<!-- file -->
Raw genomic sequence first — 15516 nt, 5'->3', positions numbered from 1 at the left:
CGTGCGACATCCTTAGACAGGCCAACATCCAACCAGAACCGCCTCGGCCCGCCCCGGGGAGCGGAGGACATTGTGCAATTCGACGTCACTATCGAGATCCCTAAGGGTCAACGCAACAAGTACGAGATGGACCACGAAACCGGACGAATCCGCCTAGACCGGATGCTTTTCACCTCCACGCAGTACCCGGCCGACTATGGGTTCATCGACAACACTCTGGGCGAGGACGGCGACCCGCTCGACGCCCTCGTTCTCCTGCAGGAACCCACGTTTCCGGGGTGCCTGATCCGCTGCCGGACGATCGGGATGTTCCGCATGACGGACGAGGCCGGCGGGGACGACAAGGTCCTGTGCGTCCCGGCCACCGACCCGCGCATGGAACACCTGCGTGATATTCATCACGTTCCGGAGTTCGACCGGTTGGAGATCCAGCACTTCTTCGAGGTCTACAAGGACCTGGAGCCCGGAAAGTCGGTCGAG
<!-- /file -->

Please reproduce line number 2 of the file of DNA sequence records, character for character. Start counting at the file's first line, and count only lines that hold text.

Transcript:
CGTGCGACATCCTTAGACAGGCCAACATCCAACCAGAACCGCCTCGGCCCGCCCCGGGGAGCGGAGGACATTGTGCAATTCGACGTCACTATCGAGATCCCTAAGGGTCAACGCAACAAGTACGAGATGGACCACGAAACCGGACGAATCCGCCTAGACCGGATGCTTTTCACCTCCACGCAGTACCCGGCCGACTATGGGTTCATCGACAACACTCTGGGCGAGGACGGCGACCCGCTCGACGCCCTCGTTCTCCTGCAGGAACCCACGTTTCCGGGGTGCCTGATCCGCTGCCGGACGATCGGGATGTTCCGCATGACGGACGAGGCCGGCGGGGACGACAAGGTCCTGTGCGTCCCGGCCACCGACCCGCGCATGGAACACCTGCGTGATATTCATCACGTTCCGGAGTTCGACCGGTTGGAGATCCAGCACTTCTTCGAGGTCTACAAGGACCTGGAGCCCGGAAAGTCGGTCGAG